Xcode 14 beta: Thread Performance Checker

This is not strictly Swift-related, but priority inversion has been such a topic during the design of Swift Concurrency, and I wanted to thank someone.

You don't quite know what "priority inversion" is, how to recognize it, how to fix it? I bet you're not alone.

Rejoice: Xcode 14 beta ships with a new diagnostic tool that emits purple runtime warnings when our apps misuse their threads, and have a high-priority thread wait on a low-priority thread:

The Thread Performance Checker is enabled in the scheme editor:

I just met a real-life example: in GRDB, an SQLite database runs on a DispatchQueue whose default quality of service is DispatchQoS.default. The Thread Performance Checker was able to diagnose that performing a synchronous database access from the main thread was a case of priority inversion. The runtime warning can be removed by granting SQLite a .userInitiated qos, or by removing all sync accesses from the main thread. :heart_eyes:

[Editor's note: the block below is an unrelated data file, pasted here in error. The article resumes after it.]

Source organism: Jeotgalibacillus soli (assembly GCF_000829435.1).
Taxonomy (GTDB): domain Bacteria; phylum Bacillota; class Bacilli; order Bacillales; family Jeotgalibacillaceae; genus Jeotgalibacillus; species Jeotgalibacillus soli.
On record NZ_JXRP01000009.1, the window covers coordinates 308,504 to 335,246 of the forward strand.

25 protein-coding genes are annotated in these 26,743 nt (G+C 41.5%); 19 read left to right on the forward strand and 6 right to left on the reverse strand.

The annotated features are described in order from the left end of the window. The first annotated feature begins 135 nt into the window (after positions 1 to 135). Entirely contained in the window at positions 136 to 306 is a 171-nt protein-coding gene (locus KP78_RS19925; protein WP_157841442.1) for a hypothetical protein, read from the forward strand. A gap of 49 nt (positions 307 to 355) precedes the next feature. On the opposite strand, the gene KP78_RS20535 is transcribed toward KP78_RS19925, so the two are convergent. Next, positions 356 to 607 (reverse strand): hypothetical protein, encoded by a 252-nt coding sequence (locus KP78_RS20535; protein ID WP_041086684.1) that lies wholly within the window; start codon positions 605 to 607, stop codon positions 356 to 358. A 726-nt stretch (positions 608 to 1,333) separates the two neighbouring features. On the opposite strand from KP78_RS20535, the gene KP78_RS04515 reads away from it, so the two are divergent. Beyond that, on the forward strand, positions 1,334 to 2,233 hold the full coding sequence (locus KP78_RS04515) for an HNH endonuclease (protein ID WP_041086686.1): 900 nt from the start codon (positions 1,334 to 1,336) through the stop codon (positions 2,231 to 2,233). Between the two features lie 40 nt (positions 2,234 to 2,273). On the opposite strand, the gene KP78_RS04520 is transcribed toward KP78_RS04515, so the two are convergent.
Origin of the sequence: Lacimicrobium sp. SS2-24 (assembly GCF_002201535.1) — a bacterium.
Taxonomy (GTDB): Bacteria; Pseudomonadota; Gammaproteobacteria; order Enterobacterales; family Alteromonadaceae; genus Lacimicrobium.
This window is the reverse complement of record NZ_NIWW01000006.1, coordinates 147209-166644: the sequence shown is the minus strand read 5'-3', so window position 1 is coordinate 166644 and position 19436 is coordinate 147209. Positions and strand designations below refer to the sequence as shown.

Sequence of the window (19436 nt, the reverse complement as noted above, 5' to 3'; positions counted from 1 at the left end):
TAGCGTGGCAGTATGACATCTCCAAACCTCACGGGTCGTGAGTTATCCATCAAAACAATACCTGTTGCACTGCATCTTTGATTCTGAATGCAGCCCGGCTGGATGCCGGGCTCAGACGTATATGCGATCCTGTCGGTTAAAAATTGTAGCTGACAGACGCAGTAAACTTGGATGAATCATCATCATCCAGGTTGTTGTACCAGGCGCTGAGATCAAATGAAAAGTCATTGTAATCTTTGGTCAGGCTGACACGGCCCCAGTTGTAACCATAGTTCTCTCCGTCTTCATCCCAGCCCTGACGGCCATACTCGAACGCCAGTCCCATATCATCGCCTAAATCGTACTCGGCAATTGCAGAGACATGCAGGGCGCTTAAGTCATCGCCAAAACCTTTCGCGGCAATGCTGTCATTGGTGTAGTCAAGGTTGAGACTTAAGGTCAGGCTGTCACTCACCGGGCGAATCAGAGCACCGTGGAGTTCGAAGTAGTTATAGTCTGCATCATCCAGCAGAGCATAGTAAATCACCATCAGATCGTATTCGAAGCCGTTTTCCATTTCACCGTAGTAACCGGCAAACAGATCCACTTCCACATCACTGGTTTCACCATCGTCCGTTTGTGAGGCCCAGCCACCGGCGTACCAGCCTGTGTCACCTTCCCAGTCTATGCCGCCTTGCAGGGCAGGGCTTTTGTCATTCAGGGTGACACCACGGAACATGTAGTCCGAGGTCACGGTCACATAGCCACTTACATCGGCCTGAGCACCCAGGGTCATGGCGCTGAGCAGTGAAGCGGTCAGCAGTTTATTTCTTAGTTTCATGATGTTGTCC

If the people responsible for this feature are reading this forum, please be assured your work is noticed, and warmly welcome :+1:

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On a related note, the thread sanitizer finally works with Swift concurrency, so I can finally get rid of my duplicate test runs with it enabled that don't test the concurrency features.

However, it does seem like this new "Thread Performance Checker" setting is not available in test plans. Filed FB10072839.

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Isn't it just a problem when using a semaphore/mutex/lock/etc.? The system doesn't know at runtime where the semaphore will be signaled from but when it finally happens, it can generate the purple warning. When you are using DispatchQueue's sync mechanism, it can temporarily increase the priority of that other queue, so using queues with different priorities is not a problem.

Although you should probably not do that either. Just display loading and refresh through a callback when data is ready. (The queue priority should still probably be .userInitiated in this case)

pthread_mutex_t, os_unfair_lock_t, and NSLock all donate priority, semaphores don't, rwlocks don't.

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